A squirrel might respond to the color and shape of the stop sign just as I would, and neither of us together or alone could say for certain whether the sign spoke to him or me, so can we truly say the squirrel understands the sign less than I? Doubtful. Thus we must conclude that within the class of things we call an audience, we should include all creatures who perceive the sign’s shape, its color, and its text and who are within the perceiving range of their particular senses. However, even this classification of audience is too narrow because it presumes that the sign can only be perceived with physical sense from a distance that conforms with the known properties of the physical world. Unfortunately, this classification then omits the various remote viewers, spirit walkers, fantasists, and dream tourists who might perceive the sign on the immaterial plane.

Occam’s Razor tells us that while astral travelers seemingly have all of the capabilities, material and immaterial, to perceive and comprehend the sign, they alone can’t be the sign’s audience; There just aren’t enough of them to warrant the expense or the real estate that could be better used for old mattresses, prostitutes, and the homeless. Here we must analyze the most crucial yet least examined assumptions about stop signs. Most people suppose that the billions of stop signs around the world are meant for the billions of drivers around the world. However, we know from the books of Bill O’Reilly that not everything mass produced is consumed by the masses, no matter how many warehouses you fill with pulp.

What Does a Stop Sign Mean?

Suppose that instead of trying to reach billions everywhere, you were trying to communicate with someone very hard to find who could be literally anywhere. Because this someone could be in multiple locations, so you might put out a sign big enough to be seen from those locations. However, if the distance between locations was really large, say between Jerusalem and the Ganges, you’d need a sign that would far exceed our engineering capabilities. A better solution might be to construct lots of smaller signs, with a simple message, that could be placed in each location — just in case. In such a case, the driver is the stop sign’s least suitable audience. The stop sign’s pervasiveness and distribution argue that its audience class must consist of those capable of being anywhere and everywhere with the ability to comprehend the sign. This is a rather small audience with a member of one.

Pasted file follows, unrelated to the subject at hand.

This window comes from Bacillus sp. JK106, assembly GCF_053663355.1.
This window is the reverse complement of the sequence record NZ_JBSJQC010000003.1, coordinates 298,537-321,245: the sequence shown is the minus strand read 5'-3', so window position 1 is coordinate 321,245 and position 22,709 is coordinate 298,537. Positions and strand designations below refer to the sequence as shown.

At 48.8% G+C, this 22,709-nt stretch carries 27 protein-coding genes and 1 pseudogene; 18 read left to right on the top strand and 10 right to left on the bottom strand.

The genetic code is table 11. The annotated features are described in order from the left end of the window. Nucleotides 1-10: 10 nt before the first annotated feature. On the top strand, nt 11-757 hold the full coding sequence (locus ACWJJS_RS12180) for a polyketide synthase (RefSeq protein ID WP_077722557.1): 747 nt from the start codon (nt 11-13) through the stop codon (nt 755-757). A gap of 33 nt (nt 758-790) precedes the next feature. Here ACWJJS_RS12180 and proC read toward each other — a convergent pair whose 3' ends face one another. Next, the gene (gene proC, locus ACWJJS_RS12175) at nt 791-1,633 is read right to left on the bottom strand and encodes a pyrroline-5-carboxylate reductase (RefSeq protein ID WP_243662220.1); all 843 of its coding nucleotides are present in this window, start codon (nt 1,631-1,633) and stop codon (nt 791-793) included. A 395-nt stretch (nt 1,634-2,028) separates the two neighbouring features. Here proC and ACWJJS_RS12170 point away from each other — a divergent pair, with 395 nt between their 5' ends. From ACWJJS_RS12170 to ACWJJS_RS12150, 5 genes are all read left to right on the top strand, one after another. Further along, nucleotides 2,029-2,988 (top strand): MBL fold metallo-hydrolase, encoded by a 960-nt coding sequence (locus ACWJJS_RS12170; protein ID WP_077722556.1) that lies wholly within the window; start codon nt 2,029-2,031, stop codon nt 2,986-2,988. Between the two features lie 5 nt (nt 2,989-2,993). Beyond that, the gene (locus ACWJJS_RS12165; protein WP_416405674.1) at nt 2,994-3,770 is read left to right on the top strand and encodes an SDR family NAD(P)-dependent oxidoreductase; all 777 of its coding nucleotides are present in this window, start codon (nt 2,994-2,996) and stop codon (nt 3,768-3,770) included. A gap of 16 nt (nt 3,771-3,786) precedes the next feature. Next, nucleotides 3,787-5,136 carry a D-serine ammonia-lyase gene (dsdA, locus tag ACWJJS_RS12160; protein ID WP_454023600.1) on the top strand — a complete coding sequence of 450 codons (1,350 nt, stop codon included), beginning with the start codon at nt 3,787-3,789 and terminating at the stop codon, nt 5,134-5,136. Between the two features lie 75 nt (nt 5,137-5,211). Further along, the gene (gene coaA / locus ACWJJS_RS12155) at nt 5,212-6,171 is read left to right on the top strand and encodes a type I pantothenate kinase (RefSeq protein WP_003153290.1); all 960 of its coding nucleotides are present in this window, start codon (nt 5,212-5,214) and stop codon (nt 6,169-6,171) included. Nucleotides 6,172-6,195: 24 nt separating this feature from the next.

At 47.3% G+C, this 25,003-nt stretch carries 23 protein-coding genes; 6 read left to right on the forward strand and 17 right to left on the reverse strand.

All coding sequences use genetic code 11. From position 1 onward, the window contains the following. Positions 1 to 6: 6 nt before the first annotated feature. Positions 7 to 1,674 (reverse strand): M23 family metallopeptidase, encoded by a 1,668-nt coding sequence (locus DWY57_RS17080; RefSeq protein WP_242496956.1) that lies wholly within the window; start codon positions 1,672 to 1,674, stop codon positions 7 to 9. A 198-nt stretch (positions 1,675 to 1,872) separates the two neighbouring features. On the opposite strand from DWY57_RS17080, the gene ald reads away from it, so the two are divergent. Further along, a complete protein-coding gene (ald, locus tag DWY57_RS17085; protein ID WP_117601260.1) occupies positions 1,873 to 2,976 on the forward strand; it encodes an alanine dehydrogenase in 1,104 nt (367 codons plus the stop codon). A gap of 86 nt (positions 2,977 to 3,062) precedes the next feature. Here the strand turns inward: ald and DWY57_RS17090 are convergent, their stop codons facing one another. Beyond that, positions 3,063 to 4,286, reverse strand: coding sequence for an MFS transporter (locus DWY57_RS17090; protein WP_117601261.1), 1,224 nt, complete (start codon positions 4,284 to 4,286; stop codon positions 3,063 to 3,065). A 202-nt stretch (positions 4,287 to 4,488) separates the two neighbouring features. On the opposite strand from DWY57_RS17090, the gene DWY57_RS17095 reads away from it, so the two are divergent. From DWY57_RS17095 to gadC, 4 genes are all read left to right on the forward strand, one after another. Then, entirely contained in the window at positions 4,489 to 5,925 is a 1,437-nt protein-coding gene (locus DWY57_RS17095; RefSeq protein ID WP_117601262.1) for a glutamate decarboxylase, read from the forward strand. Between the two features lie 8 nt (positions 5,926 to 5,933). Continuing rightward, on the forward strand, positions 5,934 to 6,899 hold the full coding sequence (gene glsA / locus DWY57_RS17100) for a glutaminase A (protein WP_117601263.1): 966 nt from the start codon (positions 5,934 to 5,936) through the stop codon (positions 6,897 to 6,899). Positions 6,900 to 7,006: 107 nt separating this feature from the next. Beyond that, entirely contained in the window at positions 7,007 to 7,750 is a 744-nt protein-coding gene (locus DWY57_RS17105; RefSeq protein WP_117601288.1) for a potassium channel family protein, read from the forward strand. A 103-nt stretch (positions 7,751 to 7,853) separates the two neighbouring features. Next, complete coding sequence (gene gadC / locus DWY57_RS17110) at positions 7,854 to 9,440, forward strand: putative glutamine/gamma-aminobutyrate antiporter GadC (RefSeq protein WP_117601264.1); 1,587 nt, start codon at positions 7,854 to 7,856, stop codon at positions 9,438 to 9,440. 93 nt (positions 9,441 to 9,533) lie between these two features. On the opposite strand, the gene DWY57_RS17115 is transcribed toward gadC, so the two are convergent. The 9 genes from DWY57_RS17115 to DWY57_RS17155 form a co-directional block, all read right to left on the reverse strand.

While many have suspected the stop sign is an unambiguous message to drivers to stop their cars, it’s now clear that these people are idiots. The evidence as presented above points us into only one direction to understanding the stop sign. Through its shape, color, text, number and distribution the stop sign clearly targets Martin Kukk, an Estonian hacker and compulsive masturbator, infamous for gaining control of the world’s traffic cameras. The stop sign’s message is now clear:

Martin, listen to the signs before it’s too late.

Originally published at bionicprose.com on August 4, 2016.